so that I could move as fast

as possible without tipping over.

I did a lot of processing work on,

particularly the footsteps

of the power loader

and the sound editors did

a brilliant job of all the little whizzes

of all the hydraulics going on.

And then we had

Sigourney's brilliant vocals.

Come on. Come on!

Again, our animals in the Queen.

And it all works.

It's the close-ups

that sell everything else.

Like Sigourney firing up the torch

or the jaws coming very close

to Sigourney's face.

Those are the things

that are the emotional pillars.

And then in between

you have the wider sh*ts

that bring the awe

and the spectacle to it.

I was almost as surprised

as anyone watching it in the theaters.

I was there for the full

scale aspects of sh**ting,

but the miniature stuff happened

in London shortly after we wrapped.

I think Cameron went on a vacation

for a little while and then came back,

and they had probably edited some

of the scene together so he knew

exactly what he needed.

But those miniature effects sh*ts

were so flawless

that in the theater, I remember saying,

"I don't remember doing that.

How did we drop the Queen?"

The other thing I think

people need to remember is

that Queen is just a bunch of rubber

and fiberglass.

Sigourney, she's seeing something.

You're seeing her see it

and you believe it.

We'd have had to really mess it up

with the performance that Sigourney gave.

The work of Stan Winston and everyone

who had anything to do with the Queen,

they made her come alive.

If you talk to Jim, he will say

that it was my work

that made her come alive.


It was what they did

to make me believe it.

I remember the great makeup artist

d*ck Smith, after that movie came out,

he called us on the phone,

Stan put him on the speaker phone

and he was just raving about it.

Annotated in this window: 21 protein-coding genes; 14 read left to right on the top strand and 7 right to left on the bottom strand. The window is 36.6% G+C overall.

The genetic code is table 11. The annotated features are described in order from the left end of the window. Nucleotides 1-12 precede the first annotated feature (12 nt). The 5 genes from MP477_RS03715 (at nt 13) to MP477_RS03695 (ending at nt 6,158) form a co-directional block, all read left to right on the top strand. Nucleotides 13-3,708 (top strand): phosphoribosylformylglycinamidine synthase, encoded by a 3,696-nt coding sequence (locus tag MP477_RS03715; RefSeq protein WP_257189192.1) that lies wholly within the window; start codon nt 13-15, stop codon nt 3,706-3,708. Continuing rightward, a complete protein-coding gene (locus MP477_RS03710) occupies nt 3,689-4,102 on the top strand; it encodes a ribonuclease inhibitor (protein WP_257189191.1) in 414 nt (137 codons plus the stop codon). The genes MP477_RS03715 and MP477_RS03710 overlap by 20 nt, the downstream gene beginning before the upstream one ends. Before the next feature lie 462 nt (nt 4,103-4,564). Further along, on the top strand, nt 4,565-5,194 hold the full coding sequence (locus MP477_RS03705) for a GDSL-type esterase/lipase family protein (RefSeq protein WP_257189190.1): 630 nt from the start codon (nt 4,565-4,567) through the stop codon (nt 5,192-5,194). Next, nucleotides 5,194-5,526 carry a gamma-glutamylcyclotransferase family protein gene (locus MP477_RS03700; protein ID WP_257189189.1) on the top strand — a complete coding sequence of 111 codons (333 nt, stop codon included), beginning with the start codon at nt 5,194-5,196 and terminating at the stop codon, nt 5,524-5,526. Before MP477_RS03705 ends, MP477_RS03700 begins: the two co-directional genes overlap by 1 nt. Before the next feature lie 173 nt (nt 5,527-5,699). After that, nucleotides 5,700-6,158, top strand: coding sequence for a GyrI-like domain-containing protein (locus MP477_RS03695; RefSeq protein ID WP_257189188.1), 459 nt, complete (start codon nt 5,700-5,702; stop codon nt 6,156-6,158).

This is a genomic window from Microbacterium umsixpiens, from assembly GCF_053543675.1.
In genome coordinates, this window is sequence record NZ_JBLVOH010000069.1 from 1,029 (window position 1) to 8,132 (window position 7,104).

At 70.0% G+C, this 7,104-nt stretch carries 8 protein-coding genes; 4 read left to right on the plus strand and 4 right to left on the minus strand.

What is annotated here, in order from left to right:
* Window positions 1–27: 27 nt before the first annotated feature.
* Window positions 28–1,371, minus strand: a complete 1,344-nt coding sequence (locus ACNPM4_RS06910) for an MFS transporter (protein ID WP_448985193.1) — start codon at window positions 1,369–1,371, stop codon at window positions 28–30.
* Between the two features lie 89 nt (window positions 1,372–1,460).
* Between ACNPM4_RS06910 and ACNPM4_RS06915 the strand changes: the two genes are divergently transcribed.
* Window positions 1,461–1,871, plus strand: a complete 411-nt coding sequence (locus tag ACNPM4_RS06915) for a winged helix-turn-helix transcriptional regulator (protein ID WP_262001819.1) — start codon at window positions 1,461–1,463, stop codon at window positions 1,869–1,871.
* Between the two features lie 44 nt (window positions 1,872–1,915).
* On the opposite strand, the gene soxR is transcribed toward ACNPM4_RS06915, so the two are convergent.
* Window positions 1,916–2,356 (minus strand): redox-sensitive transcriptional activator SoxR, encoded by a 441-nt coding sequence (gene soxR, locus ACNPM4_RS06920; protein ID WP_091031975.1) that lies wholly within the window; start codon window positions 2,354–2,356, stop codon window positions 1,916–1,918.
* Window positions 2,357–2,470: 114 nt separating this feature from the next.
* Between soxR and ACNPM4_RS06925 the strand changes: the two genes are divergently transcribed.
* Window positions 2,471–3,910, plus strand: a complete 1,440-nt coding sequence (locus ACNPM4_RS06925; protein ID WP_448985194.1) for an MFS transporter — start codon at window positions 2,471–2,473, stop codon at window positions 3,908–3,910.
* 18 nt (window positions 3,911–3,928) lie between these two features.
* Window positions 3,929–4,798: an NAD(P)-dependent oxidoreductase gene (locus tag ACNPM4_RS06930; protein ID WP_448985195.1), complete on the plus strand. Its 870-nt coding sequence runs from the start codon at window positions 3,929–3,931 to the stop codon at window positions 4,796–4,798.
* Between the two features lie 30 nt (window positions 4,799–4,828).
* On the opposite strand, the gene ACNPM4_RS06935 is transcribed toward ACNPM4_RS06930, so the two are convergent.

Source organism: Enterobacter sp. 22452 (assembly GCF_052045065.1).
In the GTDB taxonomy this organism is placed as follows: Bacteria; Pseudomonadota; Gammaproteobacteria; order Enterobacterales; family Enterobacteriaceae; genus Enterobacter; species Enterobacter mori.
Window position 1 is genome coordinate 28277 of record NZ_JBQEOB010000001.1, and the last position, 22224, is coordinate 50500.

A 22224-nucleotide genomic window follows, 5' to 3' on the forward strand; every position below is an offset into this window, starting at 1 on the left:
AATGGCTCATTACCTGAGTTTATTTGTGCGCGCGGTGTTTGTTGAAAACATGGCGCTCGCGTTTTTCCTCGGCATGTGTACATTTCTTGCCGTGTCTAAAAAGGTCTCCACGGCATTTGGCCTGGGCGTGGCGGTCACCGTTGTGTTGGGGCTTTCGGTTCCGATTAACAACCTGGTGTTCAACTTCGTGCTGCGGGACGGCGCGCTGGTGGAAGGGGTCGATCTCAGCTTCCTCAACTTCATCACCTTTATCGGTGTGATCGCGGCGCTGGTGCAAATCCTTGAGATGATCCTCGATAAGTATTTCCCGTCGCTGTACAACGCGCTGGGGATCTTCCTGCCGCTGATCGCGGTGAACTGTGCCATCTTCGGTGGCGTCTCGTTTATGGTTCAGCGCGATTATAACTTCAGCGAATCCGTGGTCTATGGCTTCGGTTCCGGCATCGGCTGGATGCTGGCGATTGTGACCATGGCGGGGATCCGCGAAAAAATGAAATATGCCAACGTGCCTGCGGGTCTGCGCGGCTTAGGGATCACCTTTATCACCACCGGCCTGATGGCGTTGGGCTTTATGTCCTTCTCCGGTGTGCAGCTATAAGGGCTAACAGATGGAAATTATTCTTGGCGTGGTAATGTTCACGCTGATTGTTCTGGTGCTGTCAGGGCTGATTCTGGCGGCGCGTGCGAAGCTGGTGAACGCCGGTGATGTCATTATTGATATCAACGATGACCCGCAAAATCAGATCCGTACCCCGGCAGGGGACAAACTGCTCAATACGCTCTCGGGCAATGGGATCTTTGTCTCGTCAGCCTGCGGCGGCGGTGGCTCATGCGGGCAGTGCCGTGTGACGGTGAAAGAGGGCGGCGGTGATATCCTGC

And he was stunned to hear that

that power loader was not an existing

industrial machine.

It was a very heady time.

Have you ever seen this really

old movie Aliens?

Jesus, I look like the robot from Aliens.

Stop. Not so fast, y'all.


Die, m*therf*cker.

In 1986, we reenacted

the knife game from Aliens

and I stabbed you in the middle finger.

Purging now.

-Aw, what the ...

-That's right, babe.

I do not want another single

pop culture reference outta you

for the rest of the trip.

I think it's about her healing,

finding that missing piece

that Newt gives her.

And I know Sigourney Weaver was

particularly unhappy when that early scene

was cut when she finds out

that her daughter's died.

That's the beginning of the arc,

which ends at the end

when Newt calls her mommy.


-Oh, God.

It's the hope of Aliens

that's really behind everything.

And I think we as a species

and we as fans,

we love hope, don't we?

-Sleep tight.


Despite all of the turmoil and the trauma

that Ripley and Newt and Hicks and Bishop

and everyone in the film goes through,

there's this shining beacon of hope

pushing them forward

that we can survive this.

The final image of the film,

I think is critical,

where the little girl's

also a victim of trauma,

probably much more so even than Ripley.